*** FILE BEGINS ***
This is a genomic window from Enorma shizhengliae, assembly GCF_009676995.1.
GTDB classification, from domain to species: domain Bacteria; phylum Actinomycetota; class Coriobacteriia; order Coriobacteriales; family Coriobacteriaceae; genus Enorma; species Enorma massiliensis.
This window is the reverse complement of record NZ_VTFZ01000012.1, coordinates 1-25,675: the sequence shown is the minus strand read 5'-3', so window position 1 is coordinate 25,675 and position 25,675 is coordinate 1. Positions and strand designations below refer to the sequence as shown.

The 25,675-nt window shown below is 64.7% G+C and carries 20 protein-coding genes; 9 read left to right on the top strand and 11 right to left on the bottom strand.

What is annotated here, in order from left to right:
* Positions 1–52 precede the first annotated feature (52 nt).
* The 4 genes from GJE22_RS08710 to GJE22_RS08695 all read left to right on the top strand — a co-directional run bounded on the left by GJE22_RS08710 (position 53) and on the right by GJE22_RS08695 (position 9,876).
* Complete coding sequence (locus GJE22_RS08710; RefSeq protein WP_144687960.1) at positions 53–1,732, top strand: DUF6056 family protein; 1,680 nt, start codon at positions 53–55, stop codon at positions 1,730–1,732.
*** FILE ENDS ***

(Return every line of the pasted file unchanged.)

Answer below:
This is a genomic window from Enorma shizhengliae, assembly GCF_009676995.1.
GTDB classification, from domain to species: domain Bacteria; phylum Actinomycetota; class Coriobacteriia; order Coriobacteriales; family Coriobacteriaceae; genus Enorma; species Enorma massiliensis.
This window is the reverse complement of record NZ_VTFZ01000012.1, coordinates 1-25,675: the sequence shown is the minus strand read 5'-3', so window position 1 is coordinate 25,675 and position 25,675 is coordinate 1. Positions and strand designations below refer to the sequence as shown.

The 25,675-nt window shown below is 64.7% G+C and carries 20 protein-coding genes; 9 read left to right on the top strand and 11 right to left on the bottom strand.

What is annotated here, in order from left to right:
* Positions 1–52 precede the first annotated feature (52 nt).
* The 4 genes from GJE22_RS08710 to GJE22_RS08695 all read left to right on the top strand — a co-directional run bounded on the left by GJE22_RS08710 (position 53) and on the right by GJE22_RS08695 (position 9,876).
* Complete coding sequence (locus GJE22_RS08710; RefSeq protein WP_144687960.1) at positions 53–1,732, top strand: DUF6056 family protein; 1,680 nt, start codon at positions 53–55, stop codon at positions 1,730–1,732.